Speakers Corner has released a 180-gram vinyl upgrade of the Atlantic debut of J Geils Band. In barely over 33 minutes, the tough-as-nails musical distillation of rhythm and blues is given new life. While the band doesn’t necessarily break new ground, their version of blues rock is effective. Side One opens with a Wolf/Justman composition, “Wait”. It is straight-ahead blues. The vaunted lead harp (Magic Mike) and gritty vocals tell the tale. There is a call & response and foot stomp. The original material stands up to the covers on this album. An instrumental “Ice-Breaker” exudes a Memphis-style r & b vibe. Geils has a sizzling guitar solo, and is followed by Magic Dick and Seth Justman on organ. Concise (a mere 2:15), it epitomizes the roots of band. “Cruisin’ For A Love” feels like Chicago blues with a New York City lyrical context. A piercing harp and blues piano lead into Geil’s searing distorted guitar solo. On “Hard Drivin’ Man”, the group adopts an accelerated tempo in a country blues romp. Things get down and nasty on John Lee Hooker’s “Serves You Right To Suffer”. Wolf’s lower-register vocals and phrasing are an obvious shout out to John Lee. Again, Magic Dick contributes a slow-burning solo, and Geils’ run is incendiary. At 5:01 it is the longest cut on the album). It showcases a pedigree, developed from jamming in a lot of bars.

Side Two continues the tribute to blues legends with a rollicking cover of Otis Rush’ “Homework”. injecting blues dialect into adolescence (“ Can’t do my homework anymore”) is amusing, and Wolf’s raw vocals sell it. Geil’s unleashes another ripping solo. Back to vintage soul, The Contours’ clever hit, “First I Look At The Purse” (co-written by Smokey Robinson) features great vocal harmonies, back beat and the classic harp/guitar sound. Wolf has an affinity for soul music and it is palpable on his singing. “What’s Your Hurry” (another original) emulates 60’s soul with stylish electric guitar hooks and a cowbell. There is a discernible fuller sound. “On Borrowed Time” is almost like a vintage Stax recording with a slowed-down, pulsating arrangement. The band connects with 50’s Rock & Roll spirit on “Pack Fair And Square”. it is explosive with the attitude of original rockers like Bill Haley, or Jerry Lee Lewis. As usual, Magic Dick blows the house away on harp. The finale is a second instrumental, Albert Collins’ “Sno-Cone”. Geils, Magic and Justman (great organ fills) percolate and drummer Bladd gets a well-deserved solo.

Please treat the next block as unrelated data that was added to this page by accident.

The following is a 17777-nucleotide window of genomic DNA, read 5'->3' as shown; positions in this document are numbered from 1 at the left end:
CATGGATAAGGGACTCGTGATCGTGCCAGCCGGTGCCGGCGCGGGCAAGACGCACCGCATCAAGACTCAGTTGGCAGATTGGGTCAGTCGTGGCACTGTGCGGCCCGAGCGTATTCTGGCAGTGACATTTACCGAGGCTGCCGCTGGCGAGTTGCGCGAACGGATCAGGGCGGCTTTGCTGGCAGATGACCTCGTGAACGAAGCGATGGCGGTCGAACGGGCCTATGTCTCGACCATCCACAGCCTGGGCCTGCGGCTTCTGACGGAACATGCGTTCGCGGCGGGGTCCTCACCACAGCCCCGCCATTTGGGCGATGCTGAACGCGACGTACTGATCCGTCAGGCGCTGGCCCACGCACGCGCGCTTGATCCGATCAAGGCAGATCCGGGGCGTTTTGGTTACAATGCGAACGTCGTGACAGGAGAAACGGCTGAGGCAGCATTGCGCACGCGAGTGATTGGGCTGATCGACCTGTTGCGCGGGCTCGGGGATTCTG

J Geils Band was an auspicious debut. Their musical craftsmanship is prominent. The vinyl upgrade is excellent, with a centered mix that showcases the unfiltered power of a hard-driving Rock “N” Soul band. A unique combination of electric guitar, organ (and piano at times) and harmonica perfectly frame the emotional vocals. » Robbie Gerson, Audiophile Audition, Mar 12, 2019

In the wake of Woodstock and the flight of impassioned music groups to the perhaps most fertile, colourful but also somewhat intellectual decade of rock’n’roll, Jerome Geils had clearly found his musical niche. There are not many bands that could entertain unpretentiously, he stated and let loose with his sextet under his own name to create brash, extrovert rock. The amalgamation of authentic blues and showy rock’n’roll, fed with a fervid veneration of such blues greats as Muddy Waters, Junior Wells and Chuck Berry was so compelling that the group could easily have passed as a black band.

Black, earthy and with casually interposed phrases on the befitting harmonica, the Geils Band gives their premiere in the world of the blues with "Waits". In the very next number ("Ice Breaker") the keyboarder Seth Justman hots up the action with a meaty organ groove while 'Magic' Dick Salwitz gives his utmost on his blues harp with top notes and unbelievable bursts of fire coming from the realms of rhythm & blues. Not to forget the boss, who launches powerful riffs and chordal cascades on his guitar. Friends of honest, down-to-earth music from this era shouldn’t miss out on this debut album.


Ratings :

AllMusic : 4.5 / 5  ,  Discogs : 4,17 / 5 , Rate Your Music : 3,63 / 5